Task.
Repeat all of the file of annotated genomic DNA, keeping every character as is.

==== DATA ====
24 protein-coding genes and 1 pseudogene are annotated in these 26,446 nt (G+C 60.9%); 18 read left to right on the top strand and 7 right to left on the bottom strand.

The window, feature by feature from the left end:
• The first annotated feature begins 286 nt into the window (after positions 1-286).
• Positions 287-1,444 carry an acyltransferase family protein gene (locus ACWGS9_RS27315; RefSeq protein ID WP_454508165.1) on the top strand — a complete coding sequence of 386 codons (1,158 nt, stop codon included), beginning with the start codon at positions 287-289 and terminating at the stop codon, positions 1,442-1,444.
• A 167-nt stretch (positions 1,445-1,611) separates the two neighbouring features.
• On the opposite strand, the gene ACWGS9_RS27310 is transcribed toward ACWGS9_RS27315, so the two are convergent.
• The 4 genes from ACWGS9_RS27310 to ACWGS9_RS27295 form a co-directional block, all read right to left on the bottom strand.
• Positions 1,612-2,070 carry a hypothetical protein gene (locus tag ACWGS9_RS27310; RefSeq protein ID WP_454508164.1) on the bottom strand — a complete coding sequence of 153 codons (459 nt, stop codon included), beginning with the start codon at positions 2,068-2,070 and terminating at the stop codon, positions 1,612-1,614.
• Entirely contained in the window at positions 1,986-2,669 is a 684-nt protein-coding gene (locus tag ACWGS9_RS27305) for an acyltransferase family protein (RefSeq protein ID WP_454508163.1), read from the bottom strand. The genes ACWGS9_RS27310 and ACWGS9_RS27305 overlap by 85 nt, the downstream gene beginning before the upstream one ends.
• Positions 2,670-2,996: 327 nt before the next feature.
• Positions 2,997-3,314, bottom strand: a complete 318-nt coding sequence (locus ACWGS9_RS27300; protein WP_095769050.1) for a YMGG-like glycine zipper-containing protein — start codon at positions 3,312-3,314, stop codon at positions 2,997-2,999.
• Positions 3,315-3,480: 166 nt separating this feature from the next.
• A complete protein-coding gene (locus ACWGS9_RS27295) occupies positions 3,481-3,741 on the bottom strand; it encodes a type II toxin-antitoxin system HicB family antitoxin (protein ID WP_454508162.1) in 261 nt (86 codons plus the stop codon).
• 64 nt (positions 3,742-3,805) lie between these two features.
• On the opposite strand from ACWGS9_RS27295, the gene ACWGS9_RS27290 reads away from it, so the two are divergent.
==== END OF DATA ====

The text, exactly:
24 protein-coding genes and 1 pseudogene are annotated in these 26,446 nt (G+C 60.9%); 18 read left to right on the top strand and 7 right to left on the bottom strand.

The window, feature by feature from the left end:
• The first annotated feature begins 286 nt into the window (after positions 1-286).
• Positions 287-1,444 carry an acyltransferase family protein gene (locus ACWGS9_RS27315; RefSeq protein ID WP_454508165.1) on the top strand — a complete coding sequence of 386 codons (1,158 nt, stop codon included), beginning with the start codon at positions 287-289 and terminating at the stop codon, positions 1,442-1,444.
• A 167-nt stretch (positions 1,445-1,611) separates the two neighbouring features.
• On the opposite strand, the gene ACWGS9_RS27310 is transcribed toward ACWGS9_RS27315, so the two are convergent.
• The 4 genes from ACWGS9_RS27310 to ACWGS9_RS27295 form a co-directional block, all read right to left on the bottom strand.
• Positions 1,612-2,070 carry a hypothetical protein gene (locus tag ACWGS9_RS27310; RefSeq protein ID WP_454508164.1) on the bottom strand — a complete coding sequence of 153 codons (459 nt, stop codon included), beginning with the start codon at positions 2,068-2,070 and terminating at the stop codon, positions 1,612-1,614.
• Entirely contained in the window at positions 1,986-2,669 is a 684-nt protein-coding gene (locus tag ACWGS9_RS27305) for an acyltransferase family protein (RefSeq protein ID WP_454508163.1), read from the bottom strand. The genes ACWGS9_RS27310 and ACWGS9_RS27305 overlap by 85 nt, the downstream gene beginning before the upstream one ends.
• Positions 2,670-2,996: 327 nt before the next feature.
• Positions 2,997-3,314, bottom strand: a complete 318-nt coding sequence (locus ACWGS9_RS27300; protein WP_095769050.1) for a YMGG-like glycine zipper-containing protein — start codon at positions 3,312-3,314, stop codon at positions 2,997-2,999.
• Positions 3,315-3,480: 166 nt separating this feature from the next.
• A complete protein-coding gene (locus ACWGS9_RS27295) occupies positions 3,481-3,741 on the bottom strand; it encodes a type II toxin-antitoxin system HicB family antitoxin (protein ID WP_454508162.1) in 261 nt (86 codons plus the stop codon).
• 64 nt (positions 3,742-3,805) lie between these two features.
• On the opposite strand from ACWGS9_RS27295, the gene ACWGS9_RS27290 reads away from it, so the two are divergent.